Cancer Screening at UI Health/Mile Square

Over the past few decades, there has been an abundance of new research on treating cancer. Scientists around the world are always learning more, but there is still a long way to go to fully understand how to cure this disease. 

However, there is one thing we do know: In many cases, the likelihood of successfully treating cancer improves greatly if it’s caught early.

At the University of Illinois Cancer Center, we are dedicated to helping our patients and community members catch cancer before it can enter the later stages where it grows and spreads. That’s why we offer many types of cancer screening services at UI Health/Mile Square.

Types of Screening

We screen for several types of cancer, including:

  • Breast
  • Lung
  • Cervical
  • Prostate
  • Colorectal
Type of CancerTest Offered at UI Health
Breast CancerX-ray images of your breasts that look for changes or lumps that are too small for you or your provider to feel
Cervical Cancer

  • Pap test (also known as Pap smear) during your pelvic exam which looks for cancer or precancerous cell changes that could turn into cancer

  • HPV test performed with Pap smear to look for the virus that causes precancerous cell changes

Colorectal CancerColonoscopy — a tube inserted into the rectum that looks for cancer or polyps (growths that can turn into colorectal cancer)
Lung CancerLow-dose computed tomography (CT) scan — a quick, painless scan that uses a very small amount of radiation to get detailed X-rays of your lungs
Prostate CancerBlood test that measures prostate specific antigen (PSA) — a substance that may be higher in men with prostate cancer

In addition to screening, we also provide services such as tobacco cessation and weight management that can help you avoid some of the risk factors for cancer — and possibly prevent it from forming in the first place.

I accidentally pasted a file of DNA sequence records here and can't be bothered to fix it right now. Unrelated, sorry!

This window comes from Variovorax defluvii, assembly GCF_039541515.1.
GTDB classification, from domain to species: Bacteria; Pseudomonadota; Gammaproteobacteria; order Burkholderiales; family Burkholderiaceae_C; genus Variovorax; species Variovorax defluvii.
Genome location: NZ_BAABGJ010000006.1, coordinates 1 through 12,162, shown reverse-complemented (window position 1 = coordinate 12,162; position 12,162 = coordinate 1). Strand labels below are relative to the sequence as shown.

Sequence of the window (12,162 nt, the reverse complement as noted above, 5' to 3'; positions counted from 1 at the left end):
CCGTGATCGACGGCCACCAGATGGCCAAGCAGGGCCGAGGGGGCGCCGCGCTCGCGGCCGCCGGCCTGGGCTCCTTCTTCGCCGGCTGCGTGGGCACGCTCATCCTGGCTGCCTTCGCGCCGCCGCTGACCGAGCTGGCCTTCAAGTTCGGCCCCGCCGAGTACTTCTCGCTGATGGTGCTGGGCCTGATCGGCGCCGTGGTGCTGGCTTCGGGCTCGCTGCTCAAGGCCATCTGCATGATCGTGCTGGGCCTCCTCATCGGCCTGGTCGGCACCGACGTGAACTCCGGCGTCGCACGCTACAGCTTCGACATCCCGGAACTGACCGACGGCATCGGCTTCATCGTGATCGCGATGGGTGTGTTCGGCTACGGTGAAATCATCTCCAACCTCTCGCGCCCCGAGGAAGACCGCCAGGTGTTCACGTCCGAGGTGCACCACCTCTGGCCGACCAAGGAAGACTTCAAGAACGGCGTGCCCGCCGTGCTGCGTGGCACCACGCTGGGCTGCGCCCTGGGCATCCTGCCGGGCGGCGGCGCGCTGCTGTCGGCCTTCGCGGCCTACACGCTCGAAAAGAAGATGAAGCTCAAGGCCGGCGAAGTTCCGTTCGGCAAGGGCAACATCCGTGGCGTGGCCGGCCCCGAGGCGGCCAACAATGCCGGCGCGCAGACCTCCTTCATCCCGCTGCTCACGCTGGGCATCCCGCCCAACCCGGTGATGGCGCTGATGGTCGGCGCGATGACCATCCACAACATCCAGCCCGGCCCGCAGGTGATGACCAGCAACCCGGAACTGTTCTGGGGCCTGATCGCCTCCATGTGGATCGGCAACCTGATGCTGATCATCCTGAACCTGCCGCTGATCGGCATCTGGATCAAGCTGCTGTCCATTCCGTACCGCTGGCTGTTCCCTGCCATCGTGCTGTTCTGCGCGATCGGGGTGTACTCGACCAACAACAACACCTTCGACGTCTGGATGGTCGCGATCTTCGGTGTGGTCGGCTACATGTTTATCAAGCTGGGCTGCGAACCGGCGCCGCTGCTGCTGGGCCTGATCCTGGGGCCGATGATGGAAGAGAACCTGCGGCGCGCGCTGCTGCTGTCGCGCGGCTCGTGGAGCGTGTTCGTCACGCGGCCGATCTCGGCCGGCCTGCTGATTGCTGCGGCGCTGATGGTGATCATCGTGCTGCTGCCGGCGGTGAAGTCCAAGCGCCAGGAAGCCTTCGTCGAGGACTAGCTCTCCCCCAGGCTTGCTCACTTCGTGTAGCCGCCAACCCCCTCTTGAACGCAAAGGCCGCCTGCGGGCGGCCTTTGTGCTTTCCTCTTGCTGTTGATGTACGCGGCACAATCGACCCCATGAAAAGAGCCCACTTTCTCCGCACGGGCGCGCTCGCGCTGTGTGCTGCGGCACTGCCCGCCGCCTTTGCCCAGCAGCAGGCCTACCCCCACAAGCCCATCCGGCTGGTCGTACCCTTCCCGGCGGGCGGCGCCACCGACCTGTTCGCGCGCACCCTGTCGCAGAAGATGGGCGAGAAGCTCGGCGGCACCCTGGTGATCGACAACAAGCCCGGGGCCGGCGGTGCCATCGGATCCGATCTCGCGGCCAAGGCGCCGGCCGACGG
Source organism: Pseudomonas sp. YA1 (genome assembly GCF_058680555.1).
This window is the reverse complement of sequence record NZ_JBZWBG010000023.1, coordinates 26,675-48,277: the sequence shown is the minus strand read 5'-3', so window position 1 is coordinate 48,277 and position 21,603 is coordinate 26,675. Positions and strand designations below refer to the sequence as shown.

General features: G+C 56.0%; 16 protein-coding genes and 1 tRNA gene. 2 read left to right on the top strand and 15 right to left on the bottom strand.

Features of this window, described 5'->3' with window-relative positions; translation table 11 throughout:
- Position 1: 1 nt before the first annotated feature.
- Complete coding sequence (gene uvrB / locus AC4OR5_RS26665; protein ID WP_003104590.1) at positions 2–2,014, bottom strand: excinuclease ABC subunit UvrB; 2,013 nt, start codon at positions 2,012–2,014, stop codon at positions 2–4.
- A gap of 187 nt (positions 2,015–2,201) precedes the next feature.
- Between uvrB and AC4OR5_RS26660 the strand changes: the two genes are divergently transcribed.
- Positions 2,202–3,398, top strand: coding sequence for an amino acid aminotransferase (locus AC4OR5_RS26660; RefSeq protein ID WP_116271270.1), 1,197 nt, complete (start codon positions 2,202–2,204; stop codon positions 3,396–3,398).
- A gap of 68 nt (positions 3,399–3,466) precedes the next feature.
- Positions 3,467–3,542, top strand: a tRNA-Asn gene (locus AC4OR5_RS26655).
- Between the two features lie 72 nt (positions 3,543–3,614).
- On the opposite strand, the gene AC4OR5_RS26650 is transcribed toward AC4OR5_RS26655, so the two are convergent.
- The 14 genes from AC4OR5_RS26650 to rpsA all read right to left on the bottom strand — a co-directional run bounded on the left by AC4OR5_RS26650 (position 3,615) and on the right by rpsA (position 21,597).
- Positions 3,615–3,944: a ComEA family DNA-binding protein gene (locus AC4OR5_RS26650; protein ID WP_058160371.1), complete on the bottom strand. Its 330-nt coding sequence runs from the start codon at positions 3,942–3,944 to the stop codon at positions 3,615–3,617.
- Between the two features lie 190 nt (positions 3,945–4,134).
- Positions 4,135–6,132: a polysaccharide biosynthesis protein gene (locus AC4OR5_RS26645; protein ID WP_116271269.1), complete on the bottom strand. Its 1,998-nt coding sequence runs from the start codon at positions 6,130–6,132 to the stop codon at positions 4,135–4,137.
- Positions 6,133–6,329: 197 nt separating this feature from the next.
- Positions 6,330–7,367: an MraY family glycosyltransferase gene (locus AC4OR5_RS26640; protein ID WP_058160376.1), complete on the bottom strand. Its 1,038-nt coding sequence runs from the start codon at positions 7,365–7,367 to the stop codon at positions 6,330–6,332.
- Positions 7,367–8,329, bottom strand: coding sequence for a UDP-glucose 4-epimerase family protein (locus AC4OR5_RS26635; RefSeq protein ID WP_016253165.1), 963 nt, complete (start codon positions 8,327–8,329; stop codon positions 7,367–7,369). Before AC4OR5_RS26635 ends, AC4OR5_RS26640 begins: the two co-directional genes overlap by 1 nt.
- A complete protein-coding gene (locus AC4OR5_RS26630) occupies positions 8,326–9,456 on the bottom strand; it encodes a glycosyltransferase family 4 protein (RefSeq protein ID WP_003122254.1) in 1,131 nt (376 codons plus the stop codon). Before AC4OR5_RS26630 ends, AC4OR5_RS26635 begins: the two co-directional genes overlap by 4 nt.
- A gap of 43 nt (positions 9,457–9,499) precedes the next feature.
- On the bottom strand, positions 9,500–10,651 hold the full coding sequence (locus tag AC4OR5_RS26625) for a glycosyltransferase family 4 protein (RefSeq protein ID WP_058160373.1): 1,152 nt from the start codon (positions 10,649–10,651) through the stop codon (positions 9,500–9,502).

Breast Cancer Screening (Mammograms)

Mammograms are X-ray pictures of your breasts. A mammogram can find changes in your breast that are too small for you or your provider to feel. It is currently the best way to find breast cancer in most women.

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Cervical Cancer Screening

Pap tests (also known as Pap smears) involve your provider taking samples of cells from outside of the cervix and vagina to find cancerous or precancerous cells. If precancerous cells are found, you can usually get treatment that will prevent cancer from forming. Some women may also get a test for HPV — the virus that causes cell changes that can lead to cancer — at the same time as their Pap test.

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Colorectal Cancer Screening (Colonoscopies)

Colorectal cancer is one of the most common cancers in the US. If found in its early stages, it can usually be cured. And one of the best ways to find it early — or to stop it from forming at all — is through regular screening, such as colonoscopies.

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Lung Cancer Screening

Lung cancer is the leading cause of death from cancer — but if it is found early, it’s more likely to be successfully treated. Lung cancer screening uses low-dose computed tomography (CT). It allows us to find very small signs of cancer in its early stages and often before cancer causes symptoms. With low dose CT screening, patients are 20% less likely to die from lung cancer than those who do not get screened.

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Prostate Cancer Screening (PSA Tests)

After skin cancer, prostate cancer is the most common type of cancer in men in the US. Screening usually begins with a prostate specific antigen (PSA) test. If PSA levels are high, it may be a sign of prostate cancer — and the earlier high levels of PSA are detected, the better the chance for survival. 

The 5-year survival rate (percent of men who are alive 5 years after the cancer is found) is nearly 100%. Between 1993 and 2017, the death rate dropped by more than half, partly thanks to screening.

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